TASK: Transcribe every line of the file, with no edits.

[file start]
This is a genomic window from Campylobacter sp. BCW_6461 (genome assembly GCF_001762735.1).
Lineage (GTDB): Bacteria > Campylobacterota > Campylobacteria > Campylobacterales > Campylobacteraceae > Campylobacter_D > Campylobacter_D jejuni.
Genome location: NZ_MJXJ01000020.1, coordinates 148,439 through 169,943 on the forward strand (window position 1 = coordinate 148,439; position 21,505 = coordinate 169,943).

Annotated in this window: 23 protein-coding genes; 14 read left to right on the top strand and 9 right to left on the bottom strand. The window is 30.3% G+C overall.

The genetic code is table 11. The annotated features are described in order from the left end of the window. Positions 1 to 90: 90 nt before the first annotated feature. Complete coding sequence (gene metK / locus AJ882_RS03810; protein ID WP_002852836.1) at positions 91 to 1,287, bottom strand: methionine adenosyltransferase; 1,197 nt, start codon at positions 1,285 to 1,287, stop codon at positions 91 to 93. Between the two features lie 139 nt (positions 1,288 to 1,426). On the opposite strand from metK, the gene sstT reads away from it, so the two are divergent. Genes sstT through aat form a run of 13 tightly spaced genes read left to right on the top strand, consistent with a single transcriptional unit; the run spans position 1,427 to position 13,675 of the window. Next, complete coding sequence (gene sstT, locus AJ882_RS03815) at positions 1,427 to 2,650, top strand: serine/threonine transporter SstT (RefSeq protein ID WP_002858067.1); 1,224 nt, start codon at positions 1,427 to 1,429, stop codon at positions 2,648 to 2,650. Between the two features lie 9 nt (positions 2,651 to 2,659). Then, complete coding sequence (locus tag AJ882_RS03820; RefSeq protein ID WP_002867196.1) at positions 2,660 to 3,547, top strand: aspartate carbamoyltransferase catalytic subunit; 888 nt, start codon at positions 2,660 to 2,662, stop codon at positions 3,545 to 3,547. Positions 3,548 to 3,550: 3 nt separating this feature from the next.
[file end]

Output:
This is a genomic window from Campylobacter sp. BCW_6461 (genome assembly GCF_001762735.1).
Lineage (GTDB): Bacteria > Campylobacterota > Campylobacteria > Campylobacterales > Campylobacteraceae > Campylobacter_D > Campylobacter_D jejuni.
Genome location: NZ_MJXJ01000020.1, coordinates 148,439 through 169,943 on the forward strand (window position 1 = coordinate 148,439; position 21,505 = coordinate 169,943).

Annotated in this window: 23 protein-coding genes; 14 read left to right on the top strand and 9 right to left on the bottom strand. The window is 30.3% G+C overall.

The genetic code is table 11. The annotated features are described in order from the left end of the window. Positions 1 to 90: 90 nt before the first annotated feature. Complete coding sequence (gene metK / locus AJ882_RS03810; protein ID WP_002852836.1) at positions 91 to 1,287, bottom strand: methionine adenosyltransferase; 1,197 nt, start codon at positions 1,285 to 1,287, stop codon at positions 91 to 93. Between the two features lie 139 nt (positions 1,288 to 1,426). On the opposite strand from metK, the gene sstT reads away from it, so the two are divergent. Genes sstT through aat form a run of 13 tightly spaced genes read left to right on the top strand, consistent with a single transcriptional unit; the run spans position 1,427 to position 13,675 of the window. Next, complete coding sequence (gene sstT, locus AJ882_RS03815) at positions 1,427 to 2,650, top strand: serine/threonine transporter SstT (RefSeq protein ID WP_002858067.1); 1,224 nt, start codon at positions 1,427 to 1,429, stop codon at positions 2,648 to 2,650. Between the two features lie 9 nt (positions 2,651 to 2,659). Then, complete coding sequence (locus tag AJ882_RS03820; RefSeq protein ID WP_002867196.1) at positions 2,660 to 3,547, top strand: aspartate carbamoyltransferase catalytic subunit; 888 nt, start codon at positions 2,660 to 2,662, stop codon at positions 3,545 to 3,547. Positions 3,548 to 3,550: 3 nt separating this feature from the next.